A couple of weeks ago, we learned of the sad story of 48-year-old Daniel Enriquez, a finance professional from Goldman Sachs. He was riding the Q-train in Manhattan to a working brunch on a Sunday morning when Andrew Abdullah walked up unprovoked and shot him dead, robbing his body before fleeing. Enriquez was the 18th homicide victim on the subway in less than two years. Abdullah was eventually identified and turned himself in. He is now facing murder and illegal gun charges.
But the real question we should be asking ourselves is why Abdullah was out on the streets and able to murder Mr. Enriquez to begin with. The New York Post learned he is a career criminal with at least 19 prior arrests, including illegal weapons charges. His most recent arrest was just last month. Prosecutors asked that Abdullah be held on $15,000 cash bail. The judge once again released him on his own recognizance. Only a few weeks later he was standing over the dying body of Daniel Enriquez.
The Post’s Rafael A. Mangual points out that the law and order policies of Mayor Eric Adams stand no chance of success if the rest of the justice system isn’t similarly committed to the idea that bad guys belong behind bars. Efforts at eliminating the so-called bail reform laws in the state legislature have fallen flat and the City Council has not exactly been enthusiastic in supporting the Mayor’s goals. So what can he do? Mangual has a few suggestions for him.
For starters, he can (and should) continue to apply public pressure for changes to policies that have lowered the transaction costs of crime (bail reform, “Raise the Age” and “Less Is More”) and raised the transaction costs of enforcement (discovery reform and the “diaphragm law”).
One thing he hasn’t tried on this front is to make public the sort of data that would give us a clearer picture of the crime problem’s scope and the role certain policies may be playing in that problem…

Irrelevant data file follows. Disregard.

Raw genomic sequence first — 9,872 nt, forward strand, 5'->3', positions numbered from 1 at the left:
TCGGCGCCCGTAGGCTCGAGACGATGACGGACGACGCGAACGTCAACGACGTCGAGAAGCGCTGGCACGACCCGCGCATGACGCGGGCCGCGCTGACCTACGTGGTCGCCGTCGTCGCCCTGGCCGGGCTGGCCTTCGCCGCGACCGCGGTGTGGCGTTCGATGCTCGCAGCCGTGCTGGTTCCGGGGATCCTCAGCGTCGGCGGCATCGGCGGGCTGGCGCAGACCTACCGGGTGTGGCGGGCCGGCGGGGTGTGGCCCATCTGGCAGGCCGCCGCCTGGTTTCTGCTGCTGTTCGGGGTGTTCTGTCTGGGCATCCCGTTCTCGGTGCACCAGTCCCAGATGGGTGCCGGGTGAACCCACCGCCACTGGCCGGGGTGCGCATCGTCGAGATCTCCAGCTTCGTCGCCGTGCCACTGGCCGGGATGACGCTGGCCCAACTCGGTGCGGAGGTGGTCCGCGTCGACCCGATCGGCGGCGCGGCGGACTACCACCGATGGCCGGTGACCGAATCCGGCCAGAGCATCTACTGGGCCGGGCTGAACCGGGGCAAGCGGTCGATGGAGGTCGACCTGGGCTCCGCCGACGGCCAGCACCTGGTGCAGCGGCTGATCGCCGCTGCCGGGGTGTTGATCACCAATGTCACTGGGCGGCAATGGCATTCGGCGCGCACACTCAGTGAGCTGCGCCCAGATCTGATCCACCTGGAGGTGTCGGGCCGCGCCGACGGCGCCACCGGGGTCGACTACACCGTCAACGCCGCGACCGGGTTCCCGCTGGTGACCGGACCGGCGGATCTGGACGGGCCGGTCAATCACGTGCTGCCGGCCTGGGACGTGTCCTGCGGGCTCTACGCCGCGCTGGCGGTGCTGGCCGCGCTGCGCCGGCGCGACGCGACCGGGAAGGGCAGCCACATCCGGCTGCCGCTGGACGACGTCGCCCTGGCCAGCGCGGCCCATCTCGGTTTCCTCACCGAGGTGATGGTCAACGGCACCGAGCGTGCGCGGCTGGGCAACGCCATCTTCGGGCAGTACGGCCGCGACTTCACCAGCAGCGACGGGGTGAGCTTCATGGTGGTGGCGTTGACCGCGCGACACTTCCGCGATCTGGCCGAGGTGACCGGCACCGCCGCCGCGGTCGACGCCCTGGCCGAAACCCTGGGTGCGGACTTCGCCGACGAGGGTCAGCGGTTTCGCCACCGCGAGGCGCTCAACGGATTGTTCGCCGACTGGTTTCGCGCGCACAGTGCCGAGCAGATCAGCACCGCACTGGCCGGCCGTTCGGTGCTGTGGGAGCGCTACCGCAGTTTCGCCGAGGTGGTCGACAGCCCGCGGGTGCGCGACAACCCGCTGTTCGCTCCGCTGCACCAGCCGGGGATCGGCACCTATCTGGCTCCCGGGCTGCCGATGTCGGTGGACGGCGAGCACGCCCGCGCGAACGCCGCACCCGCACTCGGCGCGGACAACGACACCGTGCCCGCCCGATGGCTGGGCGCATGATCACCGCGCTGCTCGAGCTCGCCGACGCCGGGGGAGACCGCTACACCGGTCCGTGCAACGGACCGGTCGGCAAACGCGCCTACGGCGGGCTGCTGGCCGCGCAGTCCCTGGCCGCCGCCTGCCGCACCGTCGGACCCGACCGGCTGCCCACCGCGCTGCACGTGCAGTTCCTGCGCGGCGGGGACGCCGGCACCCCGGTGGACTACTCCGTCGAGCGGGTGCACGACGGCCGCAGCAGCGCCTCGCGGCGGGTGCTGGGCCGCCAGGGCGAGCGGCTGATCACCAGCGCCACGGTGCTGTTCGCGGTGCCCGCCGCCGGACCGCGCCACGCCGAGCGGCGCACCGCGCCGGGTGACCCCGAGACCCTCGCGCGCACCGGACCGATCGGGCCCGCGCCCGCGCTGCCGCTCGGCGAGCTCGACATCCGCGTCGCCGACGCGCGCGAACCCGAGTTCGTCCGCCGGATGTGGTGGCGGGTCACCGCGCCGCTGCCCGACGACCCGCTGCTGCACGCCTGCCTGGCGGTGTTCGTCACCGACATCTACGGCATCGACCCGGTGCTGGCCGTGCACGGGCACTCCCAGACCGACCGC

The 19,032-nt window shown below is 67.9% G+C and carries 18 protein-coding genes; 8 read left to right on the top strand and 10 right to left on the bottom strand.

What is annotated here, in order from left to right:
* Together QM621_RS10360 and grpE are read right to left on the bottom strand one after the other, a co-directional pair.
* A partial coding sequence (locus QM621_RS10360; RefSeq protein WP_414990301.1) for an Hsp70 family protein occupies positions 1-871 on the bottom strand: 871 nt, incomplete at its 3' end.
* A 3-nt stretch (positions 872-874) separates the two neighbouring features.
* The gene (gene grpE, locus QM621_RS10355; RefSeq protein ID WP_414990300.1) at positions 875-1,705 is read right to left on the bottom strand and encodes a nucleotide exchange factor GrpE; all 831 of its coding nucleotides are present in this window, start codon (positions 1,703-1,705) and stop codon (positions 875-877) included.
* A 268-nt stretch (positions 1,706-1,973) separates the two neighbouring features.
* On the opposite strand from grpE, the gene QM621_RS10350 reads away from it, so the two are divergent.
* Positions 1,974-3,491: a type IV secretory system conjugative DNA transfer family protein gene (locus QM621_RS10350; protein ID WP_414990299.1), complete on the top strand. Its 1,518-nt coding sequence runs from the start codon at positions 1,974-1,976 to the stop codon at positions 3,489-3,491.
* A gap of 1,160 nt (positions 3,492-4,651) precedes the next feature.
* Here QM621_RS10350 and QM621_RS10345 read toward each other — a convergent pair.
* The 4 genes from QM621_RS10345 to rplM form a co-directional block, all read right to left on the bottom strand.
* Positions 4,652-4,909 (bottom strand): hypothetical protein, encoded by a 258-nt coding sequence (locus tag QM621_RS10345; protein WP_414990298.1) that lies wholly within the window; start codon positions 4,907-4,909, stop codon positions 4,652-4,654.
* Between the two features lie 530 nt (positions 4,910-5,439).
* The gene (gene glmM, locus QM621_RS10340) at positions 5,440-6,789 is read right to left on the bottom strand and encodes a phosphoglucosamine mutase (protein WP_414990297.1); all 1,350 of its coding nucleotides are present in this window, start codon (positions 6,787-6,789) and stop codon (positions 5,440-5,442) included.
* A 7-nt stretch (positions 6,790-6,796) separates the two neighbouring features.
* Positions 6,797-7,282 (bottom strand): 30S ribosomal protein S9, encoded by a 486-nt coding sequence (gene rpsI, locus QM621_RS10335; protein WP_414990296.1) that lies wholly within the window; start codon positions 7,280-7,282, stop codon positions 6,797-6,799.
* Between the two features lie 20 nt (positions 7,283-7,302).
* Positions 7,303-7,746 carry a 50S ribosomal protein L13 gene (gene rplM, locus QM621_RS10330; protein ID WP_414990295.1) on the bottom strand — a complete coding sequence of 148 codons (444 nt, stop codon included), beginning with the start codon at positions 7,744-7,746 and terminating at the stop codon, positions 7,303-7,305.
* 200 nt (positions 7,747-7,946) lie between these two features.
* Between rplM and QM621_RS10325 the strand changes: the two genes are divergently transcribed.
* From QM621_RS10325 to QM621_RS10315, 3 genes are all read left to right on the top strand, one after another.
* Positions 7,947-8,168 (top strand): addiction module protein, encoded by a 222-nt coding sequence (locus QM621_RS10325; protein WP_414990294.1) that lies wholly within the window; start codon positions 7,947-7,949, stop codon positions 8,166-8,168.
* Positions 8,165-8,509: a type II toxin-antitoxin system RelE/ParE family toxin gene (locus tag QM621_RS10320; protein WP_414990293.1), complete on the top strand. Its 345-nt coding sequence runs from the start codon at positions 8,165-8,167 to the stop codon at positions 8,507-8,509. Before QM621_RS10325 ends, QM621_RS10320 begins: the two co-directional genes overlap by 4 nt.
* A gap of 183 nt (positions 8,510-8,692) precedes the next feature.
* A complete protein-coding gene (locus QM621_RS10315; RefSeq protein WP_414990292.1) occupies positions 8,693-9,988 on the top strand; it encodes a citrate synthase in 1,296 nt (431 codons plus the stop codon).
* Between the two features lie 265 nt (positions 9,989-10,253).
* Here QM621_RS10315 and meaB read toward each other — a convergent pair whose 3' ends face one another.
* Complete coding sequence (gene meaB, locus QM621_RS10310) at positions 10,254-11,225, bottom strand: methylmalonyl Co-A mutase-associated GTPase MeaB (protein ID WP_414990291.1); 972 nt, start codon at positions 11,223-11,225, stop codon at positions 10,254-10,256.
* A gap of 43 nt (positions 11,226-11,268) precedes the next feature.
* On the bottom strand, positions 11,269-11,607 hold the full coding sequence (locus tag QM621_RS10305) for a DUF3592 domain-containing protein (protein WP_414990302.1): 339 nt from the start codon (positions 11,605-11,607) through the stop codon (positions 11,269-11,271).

Next, the mayor should think about how to amend the plan to close the jails on Rikers Island and replace them with borough-based jails that would hold far fewer inmates (just 3,500) than the more than 5,000 jailed on a given day now — a number that already reflects a sharp decline in recent years thanks to decarceration efforts like the statewide bail reform enacted in 2020.
These are all fine ideas, but some of them may be redundant. Adams has been applying very public pressure to both the legislature in Albany and the City Council in Gotham to roll back the progressive “decarceration” laws that are leading to all of this carnage. They aren’t listening. And it appears that the public is already very much aware of at least most of this information. That’s how Adams was elected.
Could more be done on that front? Certainly. Assign someone to gather the full rap sheets on all criminals who are detained and the names of the prosecutors and/or judges who put them back out on the streets. Give that information to the press on a weekly basis. I’m sure that at least the New York Post would publish it even if the Times turns a blind eye.
As to the plans for closing Rikers Island and replacing it with smaller jails with less total capacity, that’s a bit above the Mayor’s pay grade. Those plans were in place long before he came to office. But they still might be able to be modified. Open the new jails but keep at least part of Rikers open while it’s being refurbished.
The author has some other common-sense ideas and I’m guessing Adams would be open to them. But there’s still one underlying issue that’s not addressed. If there is to be widespread, positive change that increases safety while reducing crime and improves the overall standard of living, it can’t be driven by one elected official. It requires a change in culture in the City of New York. As long as New Yorkers keep electing a stream of the same liberal Democrats who fall back on the same policies and seemingly believe that the gangs who control much of the city will just put down their guns and stop slinging drugs if we’re just nice enough to them, the city is doomed. Adams was the exception to the rule, but the City Council and the DAs’ offices are full of the same old people, with only the names and faces changed. Adams doesn’t need to lead a revolt in City Hall or in the legislature in Albany. He needs to lead a revolt at the ballot box. And his victory last year gives me at least some hope that he could do it.